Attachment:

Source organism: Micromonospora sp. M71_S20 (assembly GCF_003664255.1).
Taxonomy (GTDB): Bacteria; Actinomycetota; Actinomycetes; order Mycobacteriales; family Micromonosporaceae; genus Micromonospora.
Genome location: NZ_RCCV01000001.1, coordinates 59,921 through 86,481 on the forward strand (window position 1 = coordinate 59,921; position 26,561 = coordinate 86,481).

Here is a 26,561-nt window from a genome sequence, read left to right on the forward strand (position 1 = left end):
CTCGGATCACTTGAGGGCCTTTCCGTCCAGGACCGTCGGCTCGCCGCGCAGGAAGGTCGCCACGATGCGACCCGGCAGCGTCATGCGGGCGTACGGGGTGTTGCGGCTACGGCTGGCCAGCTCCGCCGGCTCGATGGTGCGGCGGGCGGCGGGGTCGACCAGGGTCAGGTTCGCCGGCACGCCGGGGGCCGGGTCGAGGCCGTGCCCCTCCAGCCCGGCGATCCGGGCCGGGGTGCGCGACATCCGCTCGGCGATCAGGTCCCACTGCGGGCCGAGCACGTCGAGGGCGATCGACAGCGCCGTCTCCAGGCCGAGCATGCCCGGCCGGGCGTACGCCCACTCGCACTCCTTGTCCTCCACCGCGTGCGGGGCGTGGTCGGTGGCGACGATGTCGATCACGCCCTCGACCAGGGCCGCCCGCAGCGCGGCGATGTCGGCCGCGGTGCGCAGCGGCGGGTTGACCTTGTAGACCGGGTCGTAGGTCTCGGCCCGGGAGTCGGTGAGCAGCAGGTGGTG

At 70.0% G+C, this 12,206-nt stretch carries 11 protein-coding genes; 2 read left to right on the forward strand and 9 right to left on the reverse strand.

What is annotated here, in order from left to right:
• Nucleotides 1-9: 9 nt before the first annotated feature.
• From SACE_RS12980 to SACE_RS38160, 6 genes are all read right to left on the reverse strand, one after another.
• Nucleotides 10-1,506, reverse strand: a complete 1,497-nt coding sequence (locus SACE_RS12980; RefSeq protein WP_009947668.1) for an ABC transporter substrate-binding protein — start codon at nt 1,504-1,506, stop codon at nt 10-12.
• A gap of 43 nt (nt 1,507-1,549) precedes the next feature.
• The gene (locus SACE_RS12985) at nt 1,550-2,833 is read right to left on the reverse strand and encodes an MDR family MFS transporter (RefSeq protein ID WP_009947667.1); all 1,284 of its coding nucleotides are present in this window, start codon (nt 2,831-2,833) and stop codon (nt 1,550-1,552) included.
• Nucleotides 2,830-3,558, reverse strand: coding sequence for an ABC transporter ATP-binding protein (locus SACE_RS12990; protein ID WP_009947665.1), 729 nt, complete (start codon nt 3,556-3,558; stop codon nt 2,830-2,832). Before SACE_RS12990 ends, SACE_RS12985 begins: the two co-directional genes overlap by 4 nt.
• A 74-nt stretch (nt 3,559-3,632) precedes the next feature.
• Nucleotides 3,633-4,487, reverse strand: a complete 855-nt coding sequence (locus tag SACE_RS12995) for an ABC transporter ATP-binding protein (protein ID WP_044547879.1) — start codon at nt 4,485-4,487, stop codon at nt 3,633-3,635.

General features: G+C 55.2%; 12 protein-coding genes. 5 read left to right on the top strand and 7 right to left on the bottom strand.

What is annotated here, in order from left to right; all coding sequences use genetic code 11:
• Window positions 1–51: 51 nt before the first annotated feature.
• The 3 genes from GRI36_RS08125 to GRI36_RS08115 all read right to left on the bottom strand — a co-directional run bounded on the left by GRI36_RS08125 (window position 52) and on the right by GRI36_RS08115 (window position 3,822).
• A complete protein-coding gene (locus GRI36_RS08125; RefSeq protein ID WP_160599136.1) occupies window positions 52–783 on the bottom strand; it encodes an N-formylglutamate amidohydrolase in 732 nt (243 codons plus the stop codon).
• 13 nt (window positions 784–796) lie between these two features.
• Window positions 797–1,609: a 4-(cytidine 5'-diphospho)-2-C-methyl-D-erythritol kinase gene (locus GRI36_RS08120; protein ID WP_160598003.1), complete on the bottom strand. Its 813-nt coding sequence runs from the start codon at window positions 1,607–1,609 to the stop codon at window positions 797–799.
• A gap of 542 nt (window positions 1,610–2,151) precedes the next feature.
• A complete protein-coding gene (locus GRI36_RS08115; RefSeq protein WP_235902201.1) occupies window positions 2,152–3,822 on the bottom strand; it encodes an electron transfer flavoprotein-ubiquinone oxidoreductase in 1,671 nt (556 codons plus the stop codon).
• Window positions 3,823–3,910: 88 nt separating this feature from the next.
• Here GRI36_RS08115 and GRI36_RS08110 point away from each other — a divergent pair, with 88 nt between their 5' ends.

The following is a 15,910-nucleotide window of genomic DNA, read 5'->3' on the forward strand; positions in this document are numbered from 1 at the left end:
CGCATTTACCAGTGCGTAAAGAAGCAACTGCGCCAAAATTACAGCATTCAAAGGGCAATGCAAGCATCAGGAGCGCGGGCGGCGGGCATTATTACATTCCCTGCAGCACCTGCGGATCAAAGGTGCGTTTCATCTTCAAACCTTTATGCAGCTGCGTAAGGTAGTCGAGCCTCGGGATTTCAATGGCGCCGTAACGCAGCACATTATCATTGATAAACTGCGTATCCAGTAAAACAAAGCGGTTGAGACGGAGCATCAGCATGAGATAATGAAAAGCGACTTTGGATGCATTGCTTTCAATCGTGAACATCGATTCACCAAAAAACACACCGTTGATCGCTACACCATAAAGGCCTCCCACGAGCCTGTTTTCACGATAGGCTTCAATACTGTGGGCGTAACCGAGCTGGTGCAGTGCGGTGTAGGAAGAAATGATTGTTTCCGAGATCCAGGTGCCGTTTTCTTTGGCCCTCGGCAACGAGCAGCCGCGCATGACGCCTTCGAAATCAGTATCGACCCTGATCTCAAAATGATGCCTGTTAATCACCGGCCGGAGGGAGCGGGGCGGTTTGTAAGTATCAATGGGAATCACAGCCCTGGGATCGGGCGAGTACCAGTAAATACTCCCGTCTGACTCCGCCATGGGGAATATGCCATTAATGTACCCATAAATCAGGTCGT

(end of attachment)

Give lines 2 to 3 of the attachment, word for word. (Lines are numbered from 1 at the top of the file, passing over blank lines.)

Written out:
Taxonomy (GTDB): Bacteria; Actinomycetota; Actinomycetes; order Mycobacteriales; family Micromonosporaceae; genus Micromonospora.
Genome location: NZ_RCCV01000001.1, coordinates 59,921 through 86,481 on the forward strand (window position 1 = coordinate 59,921; position 26,561 = coordinate 86,481).